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Thread: The US Army and trigger discipline

  1. #1
    Ninja co-Moderator Billy's Avatar
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    Default The US Army and trigger discipline



    I really do love those vintage 1911s. Kind regards, B.

  2. #2
    Order of the Rebreather with Crossed Swim Fins hurley's Avatar
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    so one sudden noise and they all blow each other's heads off? hilarious!!!!
    Hurley
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    conferred by Sapo of Toad Hall, Comandante Caudillo

  3. #3
    KC Order of the Shrivelled Limpet with Drooping Acorns John L's Avatar
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    Yikes.

    But I'm with you Billy, I love the vintage 1911's. My dad had 3 when he passed but I had to sell them all for the estate or I'd have kept a nice one for myself.
    First ever recipient of the:
    Order of the Shrivelled Limpet with Drooping Acorns
    As Graciously Awarded By Senior Sapo Of Toad Hall, Comandante Caudillo

    "Lasciate ogne speranza, voi ch'intrate.

  4. #4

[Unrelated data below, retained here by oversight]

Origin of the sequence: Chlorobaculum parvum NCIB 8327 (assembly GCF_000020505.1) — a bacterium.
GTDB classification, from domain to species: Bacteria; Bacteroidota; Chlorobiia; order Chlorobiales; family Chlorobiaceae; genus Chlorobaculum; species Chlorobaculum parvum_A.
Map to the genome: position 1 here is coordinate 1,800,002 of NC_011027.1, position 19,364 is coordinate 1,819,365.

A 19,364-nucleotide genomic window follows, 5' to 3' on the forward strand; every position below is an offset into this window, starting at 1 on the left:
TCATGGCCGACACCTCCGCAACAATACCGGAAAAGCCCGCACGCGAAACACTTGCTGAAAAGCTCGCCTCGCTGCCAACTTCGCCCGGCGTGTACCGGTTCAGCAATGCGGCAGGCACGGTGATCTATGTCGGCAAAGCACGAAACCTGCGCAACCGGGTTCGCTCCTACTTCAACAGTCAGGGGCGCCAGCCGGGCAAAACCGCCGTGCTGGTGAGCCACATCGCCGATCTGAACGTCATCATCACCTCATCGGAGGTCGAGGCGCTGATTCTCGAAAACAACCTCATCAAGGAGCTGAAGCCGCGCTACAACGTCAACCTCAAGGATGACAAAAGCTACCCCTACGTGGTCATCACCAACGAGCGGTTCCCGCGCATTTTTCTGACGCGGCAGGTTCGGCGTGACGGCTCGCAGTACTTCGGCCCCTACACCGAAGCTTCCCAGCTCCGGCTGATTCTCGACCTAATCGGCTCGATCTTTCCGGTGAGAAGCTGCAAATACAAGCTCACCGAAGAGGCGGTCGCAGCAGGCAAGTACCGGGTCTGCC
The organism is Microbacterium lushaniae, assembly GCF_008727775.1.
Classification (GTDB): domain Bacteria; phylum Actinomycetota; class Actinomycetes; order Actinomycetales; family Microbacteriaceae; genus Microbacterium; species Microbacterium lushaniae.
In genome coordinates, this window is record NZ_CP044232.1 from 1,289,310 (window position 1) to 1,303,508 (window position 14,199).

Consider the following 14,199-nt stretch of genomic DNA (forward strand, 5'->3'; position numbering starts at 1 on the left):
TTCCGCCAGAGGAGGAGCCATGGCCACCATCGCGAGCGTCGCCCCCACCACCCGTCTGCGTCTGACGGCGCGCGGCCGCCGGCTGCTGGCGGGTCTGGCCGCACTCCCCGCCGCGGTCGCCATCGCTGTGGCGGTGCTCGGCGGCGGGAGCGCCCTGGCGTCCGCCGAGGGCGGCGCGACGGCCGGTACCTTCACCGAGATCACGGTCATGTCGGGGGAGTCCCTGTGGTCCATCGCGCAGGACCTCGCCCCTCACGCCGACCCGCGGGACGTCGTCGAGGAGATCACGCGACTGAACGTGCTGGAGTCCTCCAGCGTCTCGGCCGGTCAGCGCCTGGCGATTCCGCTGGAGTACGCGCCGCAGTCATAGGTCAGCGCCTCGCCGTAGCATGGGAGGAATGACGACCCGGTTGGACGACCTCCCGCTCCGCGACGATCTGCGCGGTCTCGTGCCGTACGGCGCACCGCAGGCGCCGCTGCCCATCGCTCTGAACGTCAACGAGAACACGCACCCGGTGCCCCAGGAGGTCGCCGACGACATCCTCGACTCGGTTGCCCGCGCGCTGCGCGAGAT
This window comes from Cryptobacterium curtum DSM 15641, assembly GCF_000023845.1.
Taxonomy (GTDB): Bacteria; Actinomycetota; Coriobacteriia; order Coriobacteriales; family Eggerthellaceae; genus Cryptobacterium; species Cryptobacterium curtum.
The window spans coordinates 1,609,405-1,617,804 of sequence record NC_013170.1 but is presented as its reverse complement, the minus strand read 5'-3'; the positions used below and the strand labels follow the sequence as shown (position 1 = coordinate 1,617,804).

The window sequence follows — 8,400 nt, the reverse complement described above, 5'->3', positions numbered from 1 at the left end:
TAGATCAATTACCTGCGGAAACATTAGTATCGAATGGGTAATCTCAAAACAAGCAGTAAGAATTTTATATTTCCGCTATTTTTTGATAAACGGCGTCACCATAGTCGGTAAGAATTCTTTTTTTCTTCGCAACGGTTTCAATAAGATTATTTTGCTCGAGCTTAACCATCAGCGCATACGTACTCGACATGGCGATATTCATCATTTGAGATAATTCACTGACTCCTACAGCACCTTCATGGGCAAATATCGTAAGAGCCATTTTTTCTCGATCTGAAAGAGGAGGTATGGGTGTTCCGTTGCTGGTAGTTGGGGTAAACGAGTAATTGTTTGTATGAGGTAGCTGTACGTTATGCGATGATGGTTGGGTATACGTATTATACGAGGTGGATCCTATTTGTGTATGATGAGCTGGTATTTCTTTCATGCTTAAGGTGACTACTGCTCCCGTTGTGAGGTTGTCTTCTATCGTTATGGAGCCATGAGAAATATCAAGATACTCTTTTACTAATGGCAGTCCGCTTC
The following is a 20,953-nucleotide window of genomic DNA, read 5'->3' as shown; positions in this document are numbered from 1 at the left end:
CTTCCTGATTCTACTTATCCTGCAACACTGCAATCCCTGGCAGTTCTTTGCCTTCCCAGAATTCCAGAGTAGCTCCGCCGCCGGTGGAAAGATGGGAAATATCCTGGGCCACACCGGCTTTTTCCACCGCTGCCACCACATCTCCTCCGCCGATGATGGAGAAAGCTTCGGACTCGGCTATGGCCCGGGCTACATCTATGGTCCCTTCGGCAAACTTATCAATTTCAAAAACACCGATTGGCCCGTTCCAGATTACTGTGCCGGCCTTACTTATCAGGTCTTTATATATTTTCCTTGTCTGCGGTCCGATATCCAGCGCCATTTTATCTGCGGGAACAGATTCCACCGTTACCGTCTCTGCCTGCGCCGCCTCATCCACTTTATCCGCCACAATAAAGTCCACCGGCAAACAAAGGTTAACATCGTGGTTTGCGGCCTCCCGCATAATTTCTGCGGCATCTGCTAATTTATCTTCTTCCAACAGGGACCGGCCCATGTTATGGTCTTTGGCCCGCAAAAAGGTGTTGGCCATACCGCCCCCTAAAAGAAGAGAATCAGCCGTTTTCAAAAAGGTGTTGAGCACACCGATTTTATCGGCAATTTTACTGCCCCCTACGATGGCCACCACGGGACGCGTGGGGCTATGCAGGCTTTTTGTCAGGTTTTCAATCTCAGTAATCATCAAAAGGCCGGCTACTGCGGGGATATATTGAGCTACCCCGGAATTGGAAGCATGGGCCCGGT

MWR Bob's Avatar
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    Hard to tell 100%, but it doesn't look like the hammers are cocked.
    the Order of the Escopeta Recortada with Crossed Grappling Hooks

  5. #5
    Senior Member DaveH's Avatar
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    Default In the past, trigger discipline wasn't even taught

    I went through basic with superb Infantry cadre at Ft Ord in 1965. Nobody ever mentioned trigger discipline. In Vietnam these things were worked out on a one on one basis: "If I see that barrel pointed at me one more time, I'll shove it up your ass!" There is a certain risk involved with taking some guy out of New York who never even fired any gun in his life and handing him an M16. Some guys get it, others never do. I would imagine today that this is a big issue.

  6. #6
    Senior Member lysander's Avatar
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    A death grip like this will probably end badly...


  7. #7

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    Back in those days when Soldiers were allowed to walk around post armed. This wouldn't fly these days ..... As ya'all know. Don't think that Major Nidal M. Hasan would have been too successful "taking out" Soldiers and civilian personnel at the SRP Site had the Fort Hood incident occurred back in the day (as in when this photo was taken) when everyone was "armed and dangerous". :-) Great photo.

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